American goldfinch (Carduelis tristis)

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Male American goldfinch
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American goldfinch fact file

American goldfinch description

KingdomAnimalia
PhylumChordata
ClassAves
OrderPasseriformes
FamilyFringillidae
GenusCarduelis (1)

The state bird of New Jersey, Iowa, and Washington (5), the American goldfinch (Carduelis tristis) is a familiar species across much of its North American range. The distinctive breeding plumage of the male American goldfinch is instantly recognisable, with its bright yellow upperparts, face and throat, black cap and lores, and its pale yellow belly (2) (3) (4). The thighs and rump are white (2) (4), while the tail and wings are mostly black, with white tips on the upper wing-coverts and white patches on the tail (2) (3) (4).

In its non-breeding plumage, the black cap of the male American goldfinch is much smaller and the face becomes paler, although it still retains some yellow or buff colouration in the cheeks and lores (2) (4). The upperparts and crown become olive-green or buff-brown during the non-breeding season, and the white or buff tips of the tail and wings become more extensive (2).

During the breeding season, the plumage of the female American goldfinch is olive-green, tinged with yellow on the upperparts and head, and fading to a pale yellow underside (2) (4). In winter, the plumage of the female becomes much duller and browner, losing most of the yellow colouration of the breeding plumage (2) (4). The flight feathers of the female are black-brown, and the rest of the wings and tail, as in the male, are black with white tips (2) (3) (4).

The legs and feet of the male and female American goldfinch are orange or yellow-brown, and the orange or brown bill is small and sharply pointed, with a dark tip (2) (4). The male is larger than the female, and has a slightly longer bill and wings (3).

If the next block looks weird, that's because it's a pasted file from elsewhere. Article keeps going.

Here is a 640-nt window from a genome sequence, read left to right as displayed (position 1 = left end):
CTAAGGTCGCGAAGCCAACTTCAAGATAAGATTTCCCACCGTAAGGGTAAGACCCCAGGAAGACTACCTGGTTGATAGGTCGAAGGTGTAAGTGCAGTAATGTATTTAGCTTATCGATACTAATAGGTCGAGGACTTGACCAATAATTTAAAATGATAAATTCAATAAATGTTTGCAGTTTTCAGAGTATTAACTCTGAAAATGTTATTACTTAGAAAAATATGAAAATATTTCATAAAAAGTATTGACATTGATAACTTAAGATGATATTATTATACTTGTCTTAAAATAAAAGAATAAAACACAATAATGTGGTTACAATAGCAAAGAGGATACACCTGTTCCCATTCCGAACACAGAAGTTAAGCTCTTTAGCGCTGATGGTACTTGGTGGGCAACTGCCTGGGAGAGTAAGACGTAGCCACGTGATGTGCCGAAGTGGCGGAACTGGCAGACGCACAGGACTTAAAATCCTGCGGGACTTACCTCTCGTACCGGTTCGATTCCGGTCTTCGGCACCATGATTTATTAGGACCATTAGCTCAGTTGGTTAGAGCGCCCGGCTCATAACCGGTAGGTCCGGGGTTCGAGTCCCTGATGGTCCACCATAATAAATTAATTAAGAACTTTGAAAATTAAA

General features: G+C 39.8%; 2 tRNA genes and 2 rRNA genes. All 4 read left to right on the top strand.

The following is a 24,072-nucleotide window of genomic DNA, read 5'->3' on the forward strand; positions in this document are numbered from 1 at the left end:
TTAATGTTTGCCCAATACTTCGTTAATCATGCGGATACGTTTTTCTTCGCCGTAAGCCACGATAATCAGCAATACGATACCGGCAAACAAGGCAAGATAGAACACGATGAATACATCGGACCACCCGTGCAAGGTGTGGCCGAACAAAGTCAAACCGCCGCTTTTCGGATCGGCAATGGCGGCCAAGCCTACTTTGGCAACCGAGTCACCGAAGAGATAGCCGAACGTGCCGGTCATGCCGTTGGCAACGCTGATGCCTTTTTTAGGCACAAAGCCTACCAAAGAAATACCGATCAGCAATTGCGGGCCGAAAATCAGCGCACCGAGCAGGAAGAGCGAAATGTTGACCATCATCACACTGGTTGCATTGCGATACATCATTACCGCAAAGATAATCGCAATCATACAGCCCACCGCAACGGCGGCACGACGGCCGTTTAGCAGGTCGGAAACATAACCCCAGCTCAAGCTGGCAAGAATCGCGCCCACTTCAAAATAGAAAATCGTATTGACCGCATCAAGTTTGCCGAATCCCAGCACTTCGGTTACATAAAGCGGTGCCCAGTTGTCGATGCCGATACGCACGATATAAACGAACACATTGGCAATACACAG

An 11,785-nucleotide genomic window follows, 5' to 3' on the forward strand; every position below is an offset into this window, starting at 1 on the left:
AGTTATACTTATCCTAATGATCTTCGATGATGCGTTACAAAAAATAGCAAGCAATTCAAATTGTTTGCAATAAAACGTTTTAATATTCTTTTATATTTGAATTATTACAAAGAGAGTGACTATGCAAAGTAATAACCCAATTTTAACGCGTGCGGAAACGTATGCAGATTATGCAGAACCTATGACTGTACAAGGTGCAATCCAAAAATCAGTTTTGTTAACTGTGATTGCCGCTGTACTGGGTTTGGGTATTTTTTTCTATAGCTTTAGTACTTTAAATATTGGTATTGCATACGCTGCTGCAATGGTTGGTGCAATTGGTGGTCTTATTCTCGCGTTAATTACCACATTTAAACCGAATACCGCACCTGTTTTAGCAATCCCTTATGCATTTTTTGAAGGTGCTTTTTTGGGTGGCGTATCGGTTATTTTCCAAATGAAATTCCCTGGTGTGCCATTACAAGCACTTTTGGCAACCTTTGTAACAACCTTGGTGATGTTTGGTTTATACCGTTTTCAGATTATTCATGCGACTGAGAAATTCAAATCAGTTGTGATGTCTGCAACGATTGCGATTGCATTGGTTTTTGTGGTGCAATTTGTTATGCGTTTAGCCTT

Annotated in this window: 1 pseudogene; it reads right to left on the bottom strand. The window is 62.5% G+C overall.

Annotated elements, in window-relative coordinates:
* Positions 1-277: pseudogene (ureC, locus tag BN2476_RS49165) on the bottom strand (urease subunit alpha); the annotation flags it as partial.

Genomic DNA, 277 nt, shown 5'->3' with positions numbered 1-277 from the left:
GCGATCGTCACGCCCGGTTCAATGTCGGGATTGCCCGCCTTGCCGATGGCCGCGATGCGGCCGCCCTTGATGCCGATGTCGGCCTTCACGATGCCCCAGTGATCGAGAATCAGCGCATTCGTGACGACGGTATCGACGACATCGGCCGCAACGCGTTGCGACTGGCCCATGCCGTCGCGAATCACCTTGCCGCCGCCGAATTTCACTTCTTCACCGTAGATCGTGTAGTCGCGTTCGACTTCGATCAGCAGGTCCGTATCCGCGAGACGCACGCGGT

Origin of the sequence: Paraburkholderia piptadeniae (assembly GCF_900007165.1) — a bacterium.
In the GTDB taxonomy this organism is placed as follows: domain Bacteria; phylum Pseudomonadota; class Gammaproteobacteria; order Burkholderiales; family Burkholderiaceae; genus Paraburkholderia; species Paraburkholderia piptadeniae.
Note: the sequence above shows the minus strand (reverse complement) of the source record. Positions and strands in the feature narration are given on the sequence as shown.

The plumage of the juvenile American goldfinch is similar to the winter plumage of the male and female, but much browner, with a darker head (2). The upperparts are buff-brown and the tail is black or dusky-brown with white or grey-white edges (2) (3) (4). The wingbars and rump are yellow-buff and the rest of the underside is pale yellow (2) (3).

The call of the American goldfinch is a soft ‘chi-dup, chi-dee-dup’ or ‘ti-dee-di-di’. A song of musical ‘wee’ or ‘swee’ notes (2) is mostly made during the breeding season by the male (4). A high-pitched ‘ch-ween’ alarm call is made when an individual is in distress (4).

There are four recognised subspecies of American goldfinch, which mostly differ in the colouration and pattern of the plumage, as well as in their range. Carduelis tristis jewetti is the smallest and darkest, and is browner than the other subspecies in its winter plumage. Carduelis tristis pallida is the largest subspecies and is distinguished by its pale colouration. It has larger white areas throughout its plumage (2) (3) (4), and the male has an extensive black cap during the breeding season (4). Both sexes of Carduelis tristis salicamens are browner in their winter plumage than the other subspecies, and the female is browner all year (3) (4).

Synonyms
Spinus tristis.
Size
Length: 11.5 - 14 cm (2)
Wingspan: 19 - 22 cm (3)
Weight
10 - 20 g (4)
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American goldfinch biology

A primarily seed-eating species, the American goldfinch favours the seeds of alder (Alnus spp.), birch (Betula spp.), cedar (Thuja occidentalis) and elm (Ulmus spp.) (3) (4). Grass seeds are also taken, as well as thistles, burdock and dandelions (2) (3), and very occasionally insects (4). This species is able to access the seeds on the inside of thistle heads due to its small, pointed bill. The American goldfinch often forms flocks of varying size while foraging (4).

A gregarious, migratory species, the American goldfinch is usually found in pairs or family parties, although it forms large flocks when migrating for the winter (2) (3). Populations from northern areas of the American goldfinch’s range perform southern migrations between late October and mid-December to winter in warmer areas, while southern populations are generally sedentary (2) (3). Migration to the breeding grounds usually occurs in late spring, between mid-April and early June (3).

The breeding season of the American goldfinch begins in late April and ends in September, with courtship usually including the male chasing, singing to and feeding the female. The nest site is chosen by both the male and female, and the male will guard the female throughout the nesting period against any other potential mates (3) (4).